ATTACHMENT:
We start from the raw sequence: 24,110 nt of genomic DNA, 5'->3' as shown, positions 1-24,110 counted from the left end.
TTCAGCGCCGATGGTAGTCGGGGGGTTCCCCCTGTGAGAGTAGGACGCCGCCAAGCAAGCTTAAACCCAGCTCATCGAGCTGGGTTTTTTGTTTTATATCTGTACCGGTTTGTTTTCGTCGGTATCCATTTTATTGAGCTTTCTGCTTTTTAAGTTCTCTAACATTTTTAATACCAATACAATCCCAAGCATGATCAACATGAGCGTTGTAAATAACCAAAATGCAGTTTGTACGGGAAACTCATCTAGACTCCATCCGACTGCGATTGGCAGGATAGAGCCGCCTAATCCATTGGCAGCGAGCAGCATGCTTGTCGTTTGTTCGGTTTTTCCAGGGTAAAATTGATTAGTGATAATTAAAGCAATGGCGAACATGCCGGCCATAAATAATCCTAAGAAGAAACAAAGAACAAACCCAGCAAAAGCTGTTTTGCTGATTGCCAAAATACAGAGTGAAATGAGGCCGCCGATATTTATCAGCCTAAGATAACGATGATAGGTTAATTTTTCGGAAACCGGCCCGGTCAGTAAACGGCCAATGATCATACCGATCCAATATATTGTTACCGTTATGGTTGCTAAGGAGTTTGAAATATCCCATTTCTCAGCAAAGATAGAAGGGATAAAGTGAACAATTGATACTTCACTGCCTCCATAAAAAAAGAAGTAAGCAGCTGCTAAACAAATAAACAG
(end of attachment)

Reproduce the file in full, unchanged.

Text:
We start from the raw sequence: 24,110 nt of genomic DNA, 5'->3' as shown, positions 1-24,110 counted from the left end.
TTCAGCGCCGATGGTAGTCGGGGGGTTCCCCCTGTGAGAGTAGGACGCCGCCAAGCAAGCTTAAACCCAGCTCATCGAGCTGGGTTTTTTGTTTTATATCTGTACCGGTTTGTTTTCGTCGGTATCCATTTTATTGAGCTTTCTGCTTTTTAAGTTCTCTAACATTTTTAATACCAATACAATCCCAAGCATGATCAACATGAGCGTTGTAAATAACCAAAATGCAGTTTGTACGGGAAACTCATCTAGACTCCATCCGACTGCGATTGGCAGGATAGAGCCGCCTAATCCATTGGCAGCGAGCAGCATGCTTGTCGTTTGTTCGGTTTTTCCAGGGTAAAATTGATTAGTGATAATTAAAGCAATGGCGAACATGCCGGCCATAAATAATCCTAAGAAGAAACAAAGAACAAACCCAGCAAAAGCTGTTTTGCTGATTGCCAAAATACAGAGTGAAATGAGGCCGCCGATATTTATCAGCCTAAGATAACGATGATAGGTTAATTTTTCGGAAACCGGCCCGGTCAGTAAACGGCCAATGATCATACCGATCCAATATATTGTTACCGTTATGGTTGCTAAGGAGTTTGAAATATCCCATTTCTCAGCAAAGATAGAAGGGATAAAGTGAACAATTGATACTTCACTGCCTCCATAAAAAAAGAAGTAAGCAGCTGCTAAACAAATAAACAG